Taylor admits that she knew at the time that her work was propagandising on behalf of the Hoxha regime and that everything she read was “blatantly false”.
Her efforts to lighten the mood at Radio Tirana with some transgressive Western music backfired when a colleague played some Tom Jones on a live broadcast. This led to an ingenious justification to disgruntled communist officials that because Tom Jones was a miner’s son, he was, therefore, from the “proletariat” and his music was communist-appropriate. Sadly, however, the justification did not work and the colleague was fired.
Taylor spent almost two decades at Radio Tirana and during that time she managed to develop a bit of a cult following abroad, particularly in the United Kingdom, due to her accent. Remnants of this can be found on online forums and YouTube comments.
Perhaps most notably, Taylor had the task of announcing the death of Enver Hoxha to the rest of the world on April 11, 1985. The broadcast has the typical hallmarks of Albanian propaganda at the time as it proceeded to offer a slogan-filled 20- minute hagiography of Hoxha and the legacy he left through the Communist Party of Albania.
But, unlike her father, Taylor was no true believer in communism and in the wake of Hoxha’s death, she became involved in the nascent democracy movement that emerged in Albania in the late 1980s, taking inspiration from the movements that were sweeping across Central and Eastern Europe at this time.
In her last days working for Radio Tirana, Taylor was involved in the reporting of the topping of Hoxha’s statue in Tirana in early February 1991, which precipitated the country’s first democratic elections in more than 60 years. These elections would signal the official end of Hoxhaism in Albania.
The emergence of a fledgling democratic Albania resulted in her father, the communist true believer, fleeing Albania, but Taylor initially stayed. However, due to growing concerns about her links to the Communist party and the economic turmoil brought about by the transition away from communism, she eventually left with her children, returning to New Zealand.
In New Zealand, while Taylor re-discovered her Māori roots, she struggled to settle and eventually returned to Albania with her family in 1997, finding work at the Organization for Security and Co-operation in Europe, an international organization charged in 1990 with liberating Europe “from the legacy of the past”.
Like many other post-Communist countries, Albania’s democratization efforts were fraught with difficulties. In 1997 after a period of catastrophic financial mismanagement by the incumbent regime, including the failure of numerous pyramid schemes, a brief civil war ensued as a motley crew of disgruntled communists and local gangs tried to take power. However, despite this, Taylor stayed and has remained in Albania with her family since.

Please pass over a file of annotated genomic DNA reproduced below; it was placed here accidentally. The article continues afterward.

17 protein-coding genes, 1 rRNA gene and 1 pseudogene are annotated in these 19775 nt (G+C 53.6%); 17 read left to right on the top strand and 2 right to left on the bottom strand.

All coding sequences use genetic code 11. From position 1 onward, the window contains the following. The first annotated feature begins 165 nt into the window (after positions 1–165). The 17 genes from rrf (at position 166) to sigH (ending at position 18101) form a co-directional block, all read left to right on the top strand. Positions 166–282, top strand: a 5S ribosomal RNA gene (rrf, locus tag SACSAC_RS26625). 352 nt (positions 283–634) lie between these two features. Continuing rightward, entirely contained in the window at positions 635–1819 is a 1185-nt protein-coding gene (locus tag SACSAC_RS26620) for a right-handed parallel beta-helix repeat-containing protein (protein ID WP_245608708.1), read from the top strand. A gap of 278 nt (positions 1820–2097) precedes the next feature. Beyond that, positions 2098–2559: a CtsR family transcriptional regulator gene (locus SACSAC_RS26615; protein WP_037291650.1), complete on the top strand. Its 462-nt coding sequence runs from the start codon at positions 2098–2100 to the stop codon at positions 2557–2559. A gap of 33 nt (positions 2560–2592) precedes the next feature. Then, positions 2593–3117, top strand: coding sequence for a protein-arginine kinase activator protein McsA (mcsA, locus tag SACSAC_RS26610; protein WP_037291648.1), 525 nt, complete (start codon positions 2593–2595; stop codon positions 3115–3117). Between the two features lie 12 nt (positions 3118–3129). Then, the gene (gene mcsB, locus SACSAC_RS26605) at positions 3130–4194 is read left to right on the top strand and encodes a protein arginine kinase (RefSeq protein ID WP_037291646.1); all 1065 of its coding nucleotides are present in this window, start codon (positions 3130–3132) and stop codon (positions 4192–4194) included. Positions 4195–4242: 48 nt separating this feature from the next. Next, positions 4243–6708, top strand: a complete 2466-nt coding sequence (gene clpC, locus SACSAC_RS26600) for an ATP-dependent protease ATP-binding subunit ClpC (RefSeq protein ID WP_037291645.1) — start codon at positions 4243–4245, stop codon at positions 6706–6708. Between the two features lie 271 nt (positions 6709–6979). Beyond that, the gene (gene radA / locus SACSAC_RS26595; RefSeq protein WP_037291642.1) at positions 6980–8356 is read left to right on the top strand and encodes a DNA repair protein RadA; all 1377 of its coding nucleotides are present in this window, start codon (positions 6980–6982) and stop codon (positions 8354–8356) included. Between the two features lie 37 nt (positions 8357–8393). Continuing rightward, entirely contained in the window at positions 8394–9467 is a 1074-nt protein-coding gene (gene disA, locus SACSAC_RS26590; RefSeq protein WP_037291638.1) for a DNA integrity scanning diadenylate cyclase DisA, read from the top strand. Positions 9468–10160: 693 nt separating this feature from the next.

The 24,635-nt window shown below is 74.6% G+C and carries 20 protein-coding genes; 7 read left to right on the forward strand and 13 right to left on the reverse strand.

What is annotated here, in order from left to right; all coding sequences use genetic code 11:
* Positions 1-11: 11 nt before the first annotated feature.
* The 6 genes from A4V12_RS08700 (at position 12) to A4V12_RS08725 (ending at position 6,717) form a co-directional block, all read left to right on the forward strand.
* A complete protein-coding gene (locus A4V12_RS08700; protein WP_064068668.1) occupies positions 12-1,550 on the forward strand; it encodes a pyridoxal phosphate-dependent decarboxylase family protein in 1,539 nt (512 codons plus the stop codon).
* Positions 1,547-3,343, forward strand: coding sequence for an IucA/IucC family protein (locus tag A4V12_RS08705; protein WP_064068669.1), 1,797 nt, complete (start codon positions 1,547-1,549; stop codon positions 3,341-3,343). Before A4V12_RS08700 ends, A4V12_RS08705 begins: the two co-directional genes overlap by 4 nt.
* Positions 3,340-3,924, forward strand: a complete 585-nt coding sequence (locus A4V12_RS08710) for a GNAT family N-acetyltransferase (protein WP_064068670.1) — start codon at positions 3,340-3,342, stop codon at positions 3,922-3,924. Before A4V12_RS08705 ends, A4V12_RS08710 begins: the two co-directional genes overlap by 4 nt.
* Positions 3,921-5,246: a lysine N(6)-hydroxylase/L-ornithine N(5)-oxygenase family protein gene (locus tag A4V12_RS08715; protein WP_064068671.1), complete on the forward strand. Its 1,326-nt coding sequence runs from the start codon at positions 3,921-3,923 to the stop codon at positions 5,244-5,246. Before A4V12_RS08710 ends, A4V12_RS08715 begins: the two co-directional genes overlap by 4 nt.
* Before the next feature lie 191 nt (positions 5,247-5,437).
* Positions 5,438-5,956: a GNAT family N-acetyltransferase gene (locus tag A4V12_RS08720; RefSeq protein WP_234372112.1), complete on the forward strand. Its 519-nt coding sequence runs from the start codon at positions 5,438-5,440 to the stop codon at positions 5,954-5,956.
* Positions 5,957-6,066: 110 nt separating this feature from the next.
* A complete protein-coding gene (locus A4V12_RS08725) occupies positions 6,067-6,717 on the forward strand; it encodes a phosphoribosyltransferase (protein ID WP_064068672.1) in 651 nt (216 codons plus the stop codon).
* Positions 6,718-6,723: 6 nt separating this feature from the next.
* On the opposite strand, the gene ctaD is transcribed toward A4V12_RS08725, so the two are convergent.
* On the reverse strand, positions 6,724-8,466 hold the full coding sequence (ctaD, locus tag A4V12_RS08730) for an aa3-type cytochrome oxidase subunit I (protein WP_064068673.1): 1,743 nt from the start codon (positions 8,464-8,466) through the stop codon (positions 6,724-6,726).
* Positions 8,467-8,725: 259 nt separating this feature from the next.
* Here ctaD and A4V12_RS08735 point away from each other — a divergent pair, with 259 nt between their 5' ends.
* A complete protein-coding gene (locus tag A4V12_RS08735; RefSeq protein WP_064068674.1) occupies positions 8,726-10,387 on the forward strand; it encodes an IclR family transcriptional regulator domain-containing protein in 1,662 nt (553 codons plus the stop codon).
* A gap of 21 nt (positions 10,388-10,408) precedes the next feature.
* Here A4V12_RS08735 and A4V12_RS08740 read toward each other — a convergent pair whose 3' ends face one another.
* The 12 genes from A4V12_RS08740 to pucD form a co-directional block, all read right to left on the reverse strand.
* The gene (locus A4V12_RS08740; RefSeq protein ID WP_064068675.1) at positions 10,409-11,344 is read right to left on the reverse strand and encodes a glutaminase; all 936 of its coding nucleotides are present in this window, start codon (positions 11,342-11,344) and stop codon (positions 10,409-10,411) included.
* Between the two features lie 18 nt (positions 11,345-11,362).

Albania today is still far from being considered a consolidated liberal democracy, but its future is perhaps the brightest it has ever been as on July19 this year, the EU formally started negotiations with Tirana about Albania’s accession into the EU. And although membership in the EU is far from guaranteed given that Emmanuel Macron, the current French president, is a noted enlargement skeptical, Albania is seemingly on the cusp of fulfilling the dreams of democracy that helped Taylor switch from government propagandiser to democratic activist.
Although Taylor’s story seems like a one in a million – a coincidence brought about by a unique interaction of time and space – it is also, to my mind, somewhat emblematic of the Kiwi “no.8 wire” and “she’ll be right ” Attitudes that we are famous for and have enabled Kiwis to leave a mark internationally.
Indeed, her story might cause readers to find parallels with another Kiwi currently gaining attention for his apparent propagandising efforts on behalf of the Communist Party of China: Andy Boreham.
Boreham, a columnist for Shanghai Daily and a Twitter influencer, has received some criticism for his perceived parroting of official CPC narratives, especially regarding the treatment of the Uyghurs in Xinjiang. Regardless of whether Boreham is a paid shill or not, one could also imagine that Taylor would have received similar criticisms in New Zealand if her work for Radio Tirana had been as well documented as Boreham’s. What is not in dispute is that Boreham, like Taylor, has become an important figure within official Chinese media circles and where this lead will be interesting to observe.
After a period of relative stability, the world is now seemingly on the cusp of a new Cold War – this time ostensibly between China and the United States. Perhaps Boreham will be part of an emerging new generation of Maclaurins, Costellos, Alleys, and Taylors waiting to be added to New Zealand’s folklore.